How To Service A Mountfield Petrol Lawnmower SV150 RV150 Engine
In this article, I’m going to show you all the steps I use to service a Mountfield petrol lawnmower with an SV150 or RV150 Engine.
You will see a sticker on the engine of your lawnmower that tells you which engine your lawnmower has.
The servicing for both is almost identical.
If you are looking to service a Mountfield lawnmower with a Briggs And Stratton Engine please check out this article. https://repairlawnmowersforprofit.com/how-to-service-a-briggs-and-stratton-35-classic-lawnmower-engine/
One of the most common questions I’m regularly asked on my Youtube channel https://www.youtube.com/c/MowerMan is how to service the carburettor on a Mountfield SV 150 or RV150 lawnmower.
The SV150 and Rv150 Mountfield models are not popular with many people in the comments section. They tend to be quite troublesome especially when maintaining an even running speed or not starting.
I have a full playlist of videos on SV150 and RV150 Engines over on my youtube channel https://www.youtube.com/watch?v=2ns4txNtKJ8&list=PLumcHSNdHoXgzlznRQ05G_U2QyZPF7KXn
I have repaired many of these Mountfield lawnmowers and in this article, I’m going to show you the exact procedure I use to service all my SV150/ Rv150 Mountfield Petrol Lawnmowers and make them run correctly again.
You can find lots more information and start repairing lawnmowers for profit by checking out my online training here https://repairlawnmowersforprofit.com/recommended-products/lawnmower-repair-training-products/
Remove All Fluids From The Lawnmower
Many white smoke problems are caused when a lawnmower is tipped up or over.
The Mountfield Sv150/ RV150 are particularly prone to this.
For this reason, I highly recommend using an oil extractor to remove all fuel and oil.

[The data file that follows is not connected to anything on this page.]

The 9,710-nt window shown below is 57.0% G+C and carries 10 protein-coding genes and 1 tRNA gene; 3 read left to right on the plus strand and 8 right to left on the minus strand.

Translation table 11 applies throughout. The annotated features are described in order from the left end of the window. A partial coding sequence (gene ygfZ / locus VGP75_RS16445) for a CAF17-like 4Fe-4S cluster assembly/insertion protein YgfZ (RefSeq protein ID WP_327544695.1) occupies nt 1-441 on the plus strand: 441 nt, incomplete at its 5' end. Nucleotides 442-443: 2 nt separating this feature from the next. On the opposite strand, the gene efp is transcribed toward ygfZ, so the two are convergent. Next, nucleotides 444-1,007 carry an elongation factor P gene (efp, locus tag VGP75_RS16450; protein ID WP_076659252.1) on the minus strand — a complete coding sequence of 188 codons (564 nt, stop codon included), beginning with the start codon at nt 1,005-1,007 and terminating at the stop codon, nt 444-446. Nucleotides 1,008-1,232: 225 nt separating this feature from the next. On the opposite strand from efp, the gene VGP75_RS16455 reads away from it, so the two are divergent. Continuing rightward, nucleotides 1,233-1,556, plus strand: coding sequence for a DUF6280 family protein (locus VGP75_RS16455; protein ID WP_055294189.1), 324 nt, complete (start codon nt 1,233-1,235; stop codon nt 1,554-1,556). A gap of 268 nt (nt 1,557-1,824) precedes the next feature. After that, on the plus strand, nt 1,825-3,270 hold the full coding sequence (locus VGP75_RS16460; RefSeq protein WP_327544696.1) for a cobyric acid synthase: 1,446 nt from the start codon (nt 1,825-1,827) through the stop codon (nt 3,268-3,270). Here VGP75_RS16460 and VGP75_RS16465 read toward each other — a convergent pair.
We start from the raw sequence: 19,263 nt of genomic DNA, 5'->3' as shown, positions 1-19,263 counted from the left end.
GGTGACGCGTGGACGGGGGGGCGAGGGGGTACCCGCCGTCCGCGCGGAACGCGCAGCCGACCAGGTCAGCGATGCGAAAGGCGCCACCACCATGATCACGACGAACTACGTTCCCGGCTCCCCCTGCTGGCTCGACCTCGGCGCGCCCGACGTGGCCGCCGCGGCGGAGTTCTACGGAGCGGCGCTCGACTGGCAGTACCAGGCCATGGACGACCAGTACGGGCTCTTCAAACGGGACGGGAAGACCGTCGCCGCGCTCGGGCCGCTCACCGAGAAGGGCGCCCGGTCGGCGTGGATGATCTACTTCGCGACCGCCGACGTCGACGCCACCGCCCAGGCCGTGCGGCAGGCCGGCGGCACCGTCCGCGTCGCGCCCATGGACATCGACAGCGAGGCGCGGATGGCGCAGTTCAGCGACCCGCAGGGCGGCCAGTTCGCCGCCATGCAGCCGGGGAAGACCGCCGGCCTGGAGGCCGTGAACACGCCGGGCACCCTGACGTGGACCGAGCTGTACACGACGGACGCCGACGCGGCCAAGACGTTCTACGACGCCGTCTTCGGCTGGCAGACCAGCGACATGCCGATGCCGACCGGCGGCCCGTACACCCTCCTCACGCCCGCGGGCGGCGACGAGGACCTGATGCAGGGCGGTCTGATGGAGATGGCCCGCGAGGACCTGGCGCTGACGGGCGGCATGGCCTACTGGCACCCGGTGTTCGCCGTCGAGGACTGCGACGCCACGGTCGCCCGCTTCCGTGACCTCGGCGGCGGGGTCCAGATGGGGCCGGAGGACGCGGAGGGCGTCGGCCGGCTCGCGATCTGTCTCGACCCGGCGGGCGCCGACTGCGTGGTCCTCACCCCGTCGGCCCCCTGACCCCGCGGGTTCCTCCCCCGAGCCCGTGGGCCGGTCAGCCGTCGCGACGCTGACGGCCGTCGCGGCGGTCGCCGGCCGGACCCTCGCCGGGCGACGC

I use a Pela 6000 Oil Pump – Oil Extractor/Oil Extraction Kit. Oil Change Sump Pump! 6 litre and it works very well.
It also stores the old fluids until you can dispose of them in an environmentally friendly way.
If your lawnmower still runs I suggest letting it run for 5 minutes to warm up the oil.
Remove the spark plug after running the lawnmower and do not re-install it until all servicing is complete.
Tip the lawnmower back slightly by placing an object under the front of the cutting deck and remove all the old fuel and oil. Never tip a lawnmower on its side or especially upside down when its full of fuel and oil. (I have seen this done!)
Removing all the fluids makes servicing a lawnmower much easier and allows us to remove the carburettor and tip the lawnmower up to remove the blade for sharpening and check the blade adapter and keyway.
It also allows us to clean out the self-drive belt guard (where fitted)
Leave keep the spark plug removed completely from the lawnmower until all servicing is complete.
When servicing is complete I suggest fitting an 1x 5798 BR2-LM BR2LM NGK SPARK PLUG the spark plug gap should be set to 0.6-0.8 mm
Please note many parts are available here https://repairlawnmowersforprofit.com/recommended-products/
Take a look at my Youtube video covering tips and tricks on SV150 Engines.
Please subscribe to my Youtube channel here https://www.youtube.com/c/MowerMan
Servicing The Pull Cord
Removing the pull cord mechanism gives us access to almost everything we need to carry out a service.
Whilst the starter recoil is removed it’s a good idea to check the starter rope for signs of wear.
To remove the starter recoil remove the 3 bolts that attach the starter to the engine itself.
To replace the pull cord you will need to use a clamp or ask a handy helper to spare 5 minutes to help.